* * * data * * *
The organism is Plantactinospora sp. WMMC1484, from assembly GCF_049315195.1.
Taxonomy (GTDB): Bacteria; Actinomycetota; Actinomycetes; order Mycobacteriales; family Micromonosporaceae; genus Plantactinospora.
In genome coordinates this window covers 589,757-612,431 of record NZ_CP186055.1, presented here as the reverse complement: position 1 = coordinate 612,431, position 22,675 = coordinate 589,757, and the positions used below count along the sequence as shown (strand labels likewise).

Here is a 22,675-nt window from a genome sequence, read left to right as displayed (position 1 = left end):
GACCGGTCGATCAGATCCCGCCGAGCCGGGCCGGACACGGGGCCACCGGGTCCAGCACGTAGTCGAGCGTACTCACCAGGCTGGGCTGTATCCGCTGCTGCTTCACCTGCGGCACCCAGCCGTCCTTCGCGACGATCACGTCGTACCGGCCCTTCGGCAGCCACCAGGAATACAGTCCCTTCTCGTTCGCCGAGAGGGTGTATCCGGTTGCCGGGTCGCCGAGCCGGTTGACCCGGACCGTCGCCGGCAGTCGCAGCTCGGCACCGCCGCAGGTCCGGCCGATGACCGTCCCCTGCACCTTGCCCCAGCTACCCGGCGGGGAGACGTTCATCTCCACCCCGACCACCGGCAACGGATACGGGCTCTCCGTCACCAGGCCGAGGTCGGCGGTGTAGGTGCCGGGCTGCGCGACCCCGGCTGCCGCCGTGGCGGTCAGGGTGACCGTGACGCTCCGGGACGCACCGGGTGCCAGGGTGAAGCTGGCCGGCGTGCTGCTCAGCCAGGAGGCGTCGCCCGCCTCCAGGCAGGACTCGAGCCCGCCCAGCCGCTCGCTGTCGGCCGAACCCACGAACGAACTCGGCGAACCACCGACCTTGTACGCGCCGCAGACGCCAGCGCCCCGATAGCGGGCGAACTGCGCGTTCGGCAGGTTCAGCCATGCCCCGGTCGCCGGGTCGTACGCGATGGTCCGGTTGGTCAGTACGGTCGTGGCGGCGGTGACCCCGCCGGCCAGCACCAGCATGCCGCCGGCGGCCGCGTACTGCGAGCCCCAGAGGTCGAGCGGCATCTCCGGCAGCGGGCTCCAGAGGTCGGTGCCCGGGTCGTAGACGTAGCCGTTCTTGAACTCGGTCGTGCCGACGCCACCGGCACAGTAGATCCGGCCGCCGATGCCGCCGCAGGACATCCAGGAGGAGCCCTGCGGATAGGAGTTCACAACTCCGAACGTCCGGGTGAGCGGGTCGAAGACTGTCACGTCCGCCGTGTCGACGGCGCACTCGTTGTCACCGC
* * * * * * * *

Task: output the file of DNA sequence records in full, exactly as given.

The organism is Plantactinospora sp. WMMC1484, from assembly GCF_049315195.1.
Taxonomy (GTDB): Bacteria; Actinomycetota; Actinomycetes; order Mycobacteriales; family Micromonosporaceae; genus Plantactinospora.
In genome coordinates this window covers 589,757-612,431 of record NZ_CP186055.1, presented here as the reverse complement: position 1 = coordinate 612,431, position 22,675 = coordinate 589,757, and the positions used below count along the sequence as shown (strand labels likewise).

Here is a 22,675-nt window from a genome sequence, read left to right as displayed (position 1 = left end):
GACCGGTCGATCAGATCCCGCCGAGCCGGGCCGGACACGGGGCCACCGGGTCCAGCACGTAGTCGAGCGTACTCACCAGGCTGGGCTGTATCCGCTGCTGCTTCACCTGCGGCACCCAGCCGTCCTTCGCGACGATCACGTCGTACCGGCCCTTCGGCAGCCACCAGGAATACAGTCCCTTCTCGTTCGCCGAGAGGGTGTATCCGGTTGCCGGGTCGCCGAGCCGGTTGACCCGGACCGTCGCCGGCAGTCGCAGCTCGGCACCGCCGCAGGTCCGGCCGATGACCGTCCCCTGCACCTTGCCCCAGCTACCCGGCGGGGAGACGTTCATCTCCACCCCGACCACCGGCAACGGATACGGGCTCTCCGTCACCAGGCCGAGGTCGGCGGTGTAGGTGCCGGGCTGCGCGACCCCGGCTGCCGCCGTGGCGGTCAGGGTGACCGTGACGCTCCGGGACGCACCGGGTGCCAGGGTGAAGCTGGCCGGCGTGCTGCTCAGCCAGGAGGCGTCGCCCGCCTCCAGGCAGGACTCGAGCCCGCCCAGCCGCTCGCTGTCGGCCGAACCCACGAACGAACTCGGCGAACCACCGACCTTGTACGCGCCGCAGACGCCAGCGCCCCGATAGCGGGCGAACTGCGCGTTCGGCAGGTTCAGCCATGCCCCGGTCGCCGGGTCGTACGCGATGGTCCGGTTGGTCAGTACGGTCGTGGCGGCGGTGACCCCGCCGGCCAGCACCAGCATGCCGCCGGCGGCCGCGTACTGCGAGCCCCAGAGGTCGAGCGGCATCTCCGGCAGCGGGCTCCAGAGGTCGGTGCCCGGGTCGTAGACGTAGCCGTTCTTGAACTCGGTCGTGCCGACGCCACCGGCACAGTAGATCCGGCCGCCGATGCCGCCGCAGGACATCCAGGAGGAGCCCTGCGGATAGGAGTTCACAACTCCGAACGTCCGGGTGAGCGGGTCGAAGACTGTCACGTCCGCCGTGTCGACGGCGCACTCGTTGTCACCGC